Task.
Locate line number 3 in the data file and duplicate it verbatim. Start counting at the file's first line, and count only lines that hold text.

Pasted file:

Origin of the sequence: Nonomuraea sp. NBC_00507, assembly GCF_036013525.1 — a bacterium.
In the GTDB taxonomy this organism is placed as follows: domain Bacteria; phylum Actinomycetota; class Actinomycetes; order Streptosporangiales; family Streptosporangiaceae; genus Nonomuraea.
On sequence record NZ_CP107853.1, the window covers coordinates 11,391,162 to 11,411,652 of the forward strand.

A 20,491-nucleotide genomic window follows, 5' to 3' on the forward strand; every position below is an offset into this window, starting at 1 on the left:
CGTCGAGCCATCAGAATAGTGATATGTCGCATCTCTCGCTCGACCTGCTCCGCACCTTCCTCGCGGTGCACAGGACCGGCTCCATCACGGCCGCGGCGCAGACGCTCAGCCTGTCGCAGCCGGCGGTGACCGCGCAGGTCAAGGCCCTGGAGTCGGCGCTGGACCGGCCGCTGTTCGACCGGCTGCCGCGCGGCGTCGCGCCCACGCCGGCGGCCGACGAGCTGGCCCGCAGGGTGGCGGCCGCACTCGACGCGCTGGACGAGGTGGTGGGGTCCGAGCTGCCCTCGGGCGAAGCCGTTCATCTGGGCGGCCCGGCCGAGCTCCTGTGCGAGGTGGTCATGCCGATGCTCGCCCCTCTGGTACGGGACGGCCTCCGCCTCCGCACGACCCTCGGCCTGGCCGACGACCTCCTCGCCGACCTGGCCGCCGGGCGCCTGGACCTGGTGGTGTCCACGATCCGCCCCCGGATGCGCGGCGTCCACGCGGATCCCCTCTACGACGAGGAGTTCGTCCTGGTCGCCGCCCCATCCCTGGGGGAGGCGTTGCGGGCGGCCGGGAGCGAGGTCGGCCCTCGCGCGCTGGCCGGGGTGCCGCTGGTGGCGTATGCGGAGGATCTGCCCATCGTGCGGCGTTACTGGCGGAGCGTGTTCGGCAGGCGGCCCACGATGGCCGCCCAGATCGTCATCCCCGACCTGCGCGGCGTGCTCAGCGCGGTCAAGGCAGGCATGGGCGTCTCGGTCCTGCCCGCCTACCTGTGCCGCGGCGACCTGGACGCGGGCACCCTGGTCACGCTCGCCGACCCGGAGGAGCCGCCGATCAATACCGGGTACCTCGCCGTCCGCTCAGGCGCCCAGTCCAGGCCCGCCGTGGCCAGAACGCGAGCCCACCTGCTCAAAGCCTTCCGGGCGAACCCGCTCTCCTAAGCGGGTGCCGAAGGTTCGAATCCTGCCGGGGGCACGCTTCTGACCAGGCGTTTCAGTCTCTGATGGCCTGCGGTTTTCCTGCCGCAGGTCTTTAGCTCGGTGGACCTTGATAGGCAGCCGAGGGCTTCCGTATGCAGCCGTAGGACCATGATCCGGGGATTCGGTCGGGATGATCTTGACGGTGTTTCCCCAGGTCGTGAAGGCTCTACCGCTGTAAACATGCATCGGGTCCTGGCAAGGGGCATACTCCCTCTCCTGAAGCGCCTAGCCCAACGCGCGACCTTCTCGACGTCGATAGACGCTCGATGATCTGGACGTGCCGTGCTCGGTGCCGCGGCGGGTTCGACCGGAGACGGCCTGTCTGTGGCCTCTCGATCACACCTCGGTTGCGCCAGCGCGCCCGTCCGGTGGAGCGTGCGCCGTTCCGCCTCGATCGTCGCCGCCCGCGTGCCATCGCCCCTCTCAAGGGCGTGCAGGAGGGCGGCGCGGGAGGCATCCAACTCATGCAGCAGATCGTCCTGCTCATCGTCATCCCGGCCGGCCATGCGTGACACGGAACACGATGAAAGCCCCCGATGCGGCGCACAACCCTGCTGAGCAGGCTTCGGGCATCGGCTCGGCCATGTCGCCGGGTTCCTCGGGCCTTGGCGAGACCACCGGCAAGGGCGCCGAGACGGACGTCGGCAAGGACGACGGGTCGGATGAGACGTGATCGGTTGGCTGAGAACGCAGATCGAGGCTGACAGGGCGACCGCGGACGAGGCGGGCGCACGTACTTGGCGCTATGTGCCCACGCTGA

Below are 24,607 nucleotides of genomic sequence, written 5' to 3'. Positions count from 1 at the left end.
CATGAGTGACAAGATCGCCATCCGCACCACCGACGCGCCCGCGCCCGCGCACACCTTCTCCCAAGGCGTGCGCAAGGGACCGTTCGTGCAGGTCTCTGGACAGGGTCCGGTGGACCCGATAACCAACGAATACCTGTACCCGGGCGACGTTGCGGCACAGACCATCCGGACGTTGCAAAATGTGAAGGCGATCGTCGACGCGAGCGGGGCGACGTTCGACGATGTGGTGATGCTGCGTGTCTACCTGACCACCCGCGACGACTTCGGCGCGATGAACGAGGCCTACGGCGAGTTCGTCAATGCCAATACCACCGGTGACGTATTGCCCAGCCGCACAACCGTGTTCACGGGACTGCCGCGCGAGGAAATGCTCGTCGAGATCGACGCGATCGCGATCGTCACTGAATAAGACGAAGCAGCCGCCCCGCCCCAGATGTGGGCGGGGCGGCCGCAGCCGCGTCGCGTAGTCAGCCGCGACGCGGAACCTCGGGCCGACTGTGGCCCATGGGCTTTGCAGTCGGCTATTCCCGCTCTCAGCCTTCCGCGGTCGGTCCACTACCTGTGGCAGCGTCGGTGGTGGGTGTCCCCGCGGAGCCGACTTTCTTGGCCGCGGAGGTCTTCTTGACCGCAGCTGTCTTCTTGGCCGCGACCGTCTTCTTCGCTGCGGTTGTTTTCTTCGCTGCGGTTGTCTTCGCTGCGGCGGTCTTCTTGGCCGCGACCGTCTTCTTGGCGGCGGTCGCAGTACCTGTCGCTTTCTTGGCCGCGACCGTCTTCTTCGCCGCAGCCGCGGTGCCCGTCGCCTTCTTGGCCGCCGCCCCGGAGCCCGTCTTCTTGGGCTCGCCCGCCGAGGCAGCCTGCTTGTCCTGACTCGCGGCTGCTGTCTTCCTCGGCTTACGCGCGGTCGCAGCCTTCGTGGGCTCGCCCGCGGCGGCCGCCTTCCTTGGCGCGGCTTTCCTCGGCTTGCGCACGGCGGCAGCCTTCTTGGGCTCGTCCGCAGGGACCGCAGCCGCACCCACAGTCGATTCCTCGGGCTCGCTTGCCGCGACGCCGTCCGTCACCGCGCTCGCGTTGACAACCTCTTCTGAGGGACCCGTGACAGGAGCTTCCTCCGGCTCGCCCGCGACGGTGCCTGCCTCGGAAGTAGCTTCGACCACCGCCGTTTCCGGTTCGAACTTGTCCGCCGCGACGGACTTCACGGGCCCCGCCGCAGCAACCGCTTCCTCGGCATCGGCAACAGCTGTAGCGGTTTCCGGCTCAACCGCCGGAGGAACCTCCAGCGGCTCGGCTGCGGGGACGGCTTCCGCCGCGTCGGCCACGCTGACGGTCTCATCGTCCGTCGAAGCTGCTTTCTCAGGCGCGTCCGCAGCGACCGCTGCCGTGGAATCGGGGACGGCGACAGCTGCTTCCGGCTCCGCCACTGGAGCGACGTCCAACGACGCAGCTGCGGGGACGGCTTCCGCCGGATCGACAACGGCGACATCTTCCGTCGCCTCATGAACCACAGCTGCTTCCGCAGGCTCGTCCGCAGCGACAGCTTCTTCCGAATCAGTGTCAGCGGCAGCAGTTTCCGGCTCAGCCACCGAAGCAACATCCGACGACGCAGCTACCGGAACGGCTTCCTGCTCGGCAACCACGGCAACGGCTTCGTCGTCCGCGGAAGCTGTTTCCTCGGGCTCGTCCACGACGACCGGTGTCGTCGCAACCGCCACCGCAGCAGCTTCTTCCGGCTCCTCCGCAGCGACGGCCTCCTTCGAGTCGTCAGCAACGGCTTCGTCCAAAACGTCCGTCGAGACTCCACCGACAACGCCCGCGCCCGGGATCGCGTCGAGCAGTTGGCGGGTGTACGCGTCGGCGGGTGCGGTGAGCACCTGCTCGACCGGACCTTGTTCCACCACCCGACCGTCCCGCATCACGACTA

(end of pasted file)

On sequence record NZ_CP107853.1, the window covers coordinates 11,391,162 to 11,411,652 of the forward strand.